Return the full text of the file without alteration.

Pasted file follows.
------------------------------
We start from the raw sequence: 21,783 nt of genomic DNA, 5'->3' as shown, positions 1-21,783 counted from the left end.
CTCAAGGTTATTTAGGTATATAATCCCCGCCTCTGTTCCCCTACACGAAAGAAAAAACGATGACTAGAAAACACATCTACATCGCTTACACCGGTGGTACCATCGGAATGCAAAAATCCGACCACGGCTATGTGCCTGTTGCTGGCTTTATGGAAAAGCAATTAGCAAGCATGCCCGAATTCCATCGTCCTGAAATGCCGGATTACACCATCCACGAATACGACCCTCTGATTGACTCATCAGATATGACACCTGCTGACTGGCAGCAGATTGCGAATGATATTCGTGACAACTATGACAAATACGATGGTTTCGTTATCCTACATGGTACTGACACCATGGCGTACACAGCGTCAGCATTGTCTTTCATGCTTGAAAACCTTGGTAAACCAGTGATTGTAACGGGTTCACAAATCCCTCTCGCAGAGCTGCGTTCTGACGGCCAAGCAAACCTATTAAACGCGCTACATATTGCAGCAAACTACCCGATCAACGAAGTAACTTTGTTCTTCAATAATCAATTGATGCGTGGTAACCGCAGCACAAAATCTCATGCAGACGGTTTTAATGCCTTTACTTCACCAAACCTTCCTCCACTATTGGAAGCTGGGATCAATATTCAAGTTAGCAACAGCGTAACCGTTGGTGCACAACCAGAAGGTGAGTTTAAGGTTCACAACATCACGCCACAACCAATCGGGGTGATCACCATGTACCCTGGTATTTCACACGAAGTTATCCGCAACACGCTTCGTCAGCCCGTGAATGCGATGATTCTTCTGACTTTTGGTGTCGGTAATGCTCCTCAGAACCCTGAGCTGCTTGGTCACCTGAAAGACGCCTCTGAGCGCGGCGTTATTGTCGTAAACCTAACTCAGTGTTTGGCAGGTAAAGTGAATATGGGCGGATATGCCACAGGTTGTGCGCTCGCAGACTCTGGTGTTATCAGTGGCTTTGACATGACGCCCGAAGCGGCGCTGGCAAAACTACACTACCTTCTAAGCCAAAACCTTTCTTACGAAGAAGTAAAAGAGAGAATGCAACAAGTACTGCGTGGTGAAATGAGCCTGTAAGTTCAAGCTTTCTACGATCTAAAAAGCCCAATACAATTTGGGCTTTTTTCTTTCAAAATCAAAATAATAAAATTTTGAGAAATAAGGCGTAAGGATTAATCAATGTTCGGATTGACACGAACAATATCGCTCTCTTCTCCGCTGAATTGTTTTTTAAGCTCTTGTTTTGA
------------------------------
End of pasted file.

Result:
We start from the raw sequence: 21,783 nt of genomic DNA, 5'->3' as shown, positions 1-21,783 counted from the left end.
CTCAAGGTTATTTAGGTATATAATCCCCGCCTCTGTTCCCCTACACGAAAGAAAAAACGATGACTAGAAAACACATCTACATCGCTTACACCGGTGGTACCATCGGAATGCAAAAATCCGACCACGGCTATGTGCCTGTTGCTGGCTTTATGGAAAAGCAATTAGCAAGCATGCCCGAATTCCATCGTCCTGAAATGCCGGATTACACCATCCACGAATACGACCCTCTGATTGACTCATCAGATATGACACCTGCTGACTGGCAGCAGATTGCGAATGATATTCGTGACAACTATGACAAATACGATGGTTTCGTTATCCTACATGGTACTGACACCATGGCGTACACAGCGTCAGCATTGTCTTTCATGCTTGAAAACCTTGGTAAACCAGTGATTGTAACGGGTTCACAAATCCCTCTCGCAGAGCTGCGTTCTGACGGCCAAGCAAACCTATTAAACGCGCTACATATTGCAGCAAACTACCCGATCAACGAAGTAACTTTGTTCTTCAATAATCAATTGATGCGTGGTAACCGCAGCACAAAATCTCATGCAGACGGTTTTAATGCCTTTACTTCACCAAACCTTCCTCCACTATTGGAAGCTGGGATCAATATTCAAGTTAGCAACAGCGTAACCGTTGGTGCACAACCAGAAGGTGAGTTTAAGGTTCACAACATCACGCCACAACCAATCGGGGTGATCACCATGTACCCTGGTATTTCACACGAAGTTATCCGCAACACGCTTCGTCAGCCCGTGAATGCGATGATTCTTCTGACTTTTGGTGTCGGTAATGCTCCTCAGAACCCTGAGCTGCTTGGTCACCTGAAAGACGCCTCTGAGCGCGGCGTTATTGTCGTAAACCTAACTCAGTGTTTGGCAGGTAAAGTGAATATGGGCGGATATGCCACAGGTTGTGCGCTCGCAGACTCTGGTGTTATCAGTGGCTTTGACATGACGCCCGAAGCGGCGCTGGCAAAACTACACTACCTTCTAAGCCAAAACCTTTCTTACGAAGAAGTAAAAGAGAGAATGCAACAAGTACTGCGTGGTGAAATGAGCCTGTAAGTTCAAGCTTTCTACGATCTAAAAAGCCCAATACAATTTGGGCTTTTTTCTTTCAAAATCAAAATAATAAAATTTTGAGAAATAAGGCGTAAGGATTAATCAATGTTCGGATTGACACGAACAATATCGCTCTCTTCTCCGCTGAATTGTTTTTTAAGCTCTTGTTTTGA